Wow, last Monday you reached 1.5 million classifications. Thank you.
After feedback from a number of volunteers, we’ve decided to change (nearly all) the workflows so you can classify images of M. tuberculosis growing using the new Zooniverse mobile app.
Until recently the Zooniverse app, which is available for Android and iOS, could only handle very simple Citizen Science projects requiring a simple yes/no. They have just updated the app so it can handle multi-answer questions, which is what BashTheBug needs, so we are testing BashTheBug on mobile devices and would love your thoughts and comments.
Our second calendar year and it has been a busy one. Highlights of the year include
- reaching a million classifications!
- meeting a volunteer for the first time
- having our logo crocheted
- being inspiration for some textiles
- appearing on an Oxford Sparks podcast
- featuring in the Bacterial World exhibition at the Oxford Museum of Natural History
- appearing as part of a series of talks on TB
- having 15,000 volunteers try BashTheBug in one day after the Zooniverse emailed everyone
- showing BashTheBug to the public at events at Oxford Brookes and the Oxford Museum of Natural History.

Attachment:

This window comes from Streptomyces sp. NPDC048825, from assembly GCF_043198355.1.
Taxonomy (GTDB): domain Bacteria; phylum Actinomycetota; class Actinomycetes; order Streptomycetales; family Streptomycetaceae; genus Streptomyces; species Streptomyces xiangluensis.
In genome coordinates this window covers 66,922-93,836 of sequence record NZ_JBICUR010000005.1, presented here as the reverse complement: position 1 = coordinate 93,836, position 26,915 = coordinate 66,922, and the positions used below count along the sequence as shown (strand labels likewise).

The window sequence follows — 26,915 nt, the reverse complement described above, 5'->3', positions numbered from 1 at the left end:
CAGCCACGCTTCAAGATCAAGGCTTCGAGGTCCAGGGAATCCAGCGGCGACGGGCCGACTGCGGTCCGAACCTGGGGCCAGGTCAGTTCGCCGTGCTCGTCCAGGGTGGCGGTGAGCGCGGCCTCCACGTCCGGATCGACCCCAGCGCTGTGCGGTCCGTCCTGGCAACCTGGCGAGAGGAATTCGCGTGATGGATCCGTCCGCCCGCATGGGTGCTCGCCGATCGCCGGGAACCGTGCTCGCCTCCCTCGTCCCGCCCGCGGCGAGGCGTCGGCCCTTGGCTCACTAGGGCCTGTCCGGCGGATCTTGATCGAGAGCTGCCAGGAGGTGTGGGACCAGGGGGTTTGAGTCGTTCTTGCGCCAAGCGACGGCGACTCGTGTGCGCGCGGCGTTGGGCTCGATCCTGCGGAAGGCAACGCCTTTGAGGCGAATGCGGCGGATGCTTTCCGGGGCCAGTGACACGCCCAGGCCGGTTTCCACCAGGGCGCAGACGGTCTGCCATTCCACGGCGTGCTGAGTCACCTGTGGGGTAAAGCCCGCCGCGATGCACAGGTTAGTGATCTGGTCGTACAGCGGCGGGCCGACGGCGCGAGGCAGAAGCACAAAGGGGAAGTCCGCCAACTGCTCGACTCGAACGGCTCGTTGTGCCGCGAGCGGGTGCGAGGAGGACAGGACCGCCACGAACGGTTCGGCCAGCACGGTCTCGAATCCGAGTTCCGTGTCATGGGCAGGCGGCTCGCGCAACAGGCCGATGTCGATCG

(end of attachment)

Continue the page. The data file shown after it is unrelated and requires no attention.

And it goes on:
In 2019 our first scientific papers will appear about how BashTheBug is helping the CRyPTIC project create an accurate dataset of the antibiotic susceptibility of thousands of clinical TB samples collecting around the globe and how we can use this to infer what genetic variation confers resistance. Watch this space!
Gemma Hall has crocheted a woolly bug in the process of being bashed! Love it.
If anyone wants to craft any bugs, whether being bashed or not, we’d be very happy to post images and Tweet about it!
Thanks to the hard work and persistence of all our volunteer scientists, BashTheBug reached one million classifications around noon on Tuesday 2 October!
In total, we’ve done 974,283 classifications. Which means ONE MILLION isn’t too far away.
Until now we have simply sent all the images of each M. tuberculosis sample growing on each and every of the 14 antibiotics out to be classified by the citizen scientists. A while ago we realised that some images are “easy” in the sense that all the volunteers we show it to all give exactly the same answer. So, with a bit of work behind the scenes, we’ve written some computer code that can detect where the wells are in each image and then measure the amount of growth in each well. Now, it is isn’t perfect; it can be confused by small amounts of growth and artefacts like air bubbles and shadows, but it does mean we can confidently filter out the relatively easy images, thereby allowing us to only send the more challenging cases to you, our volunteers.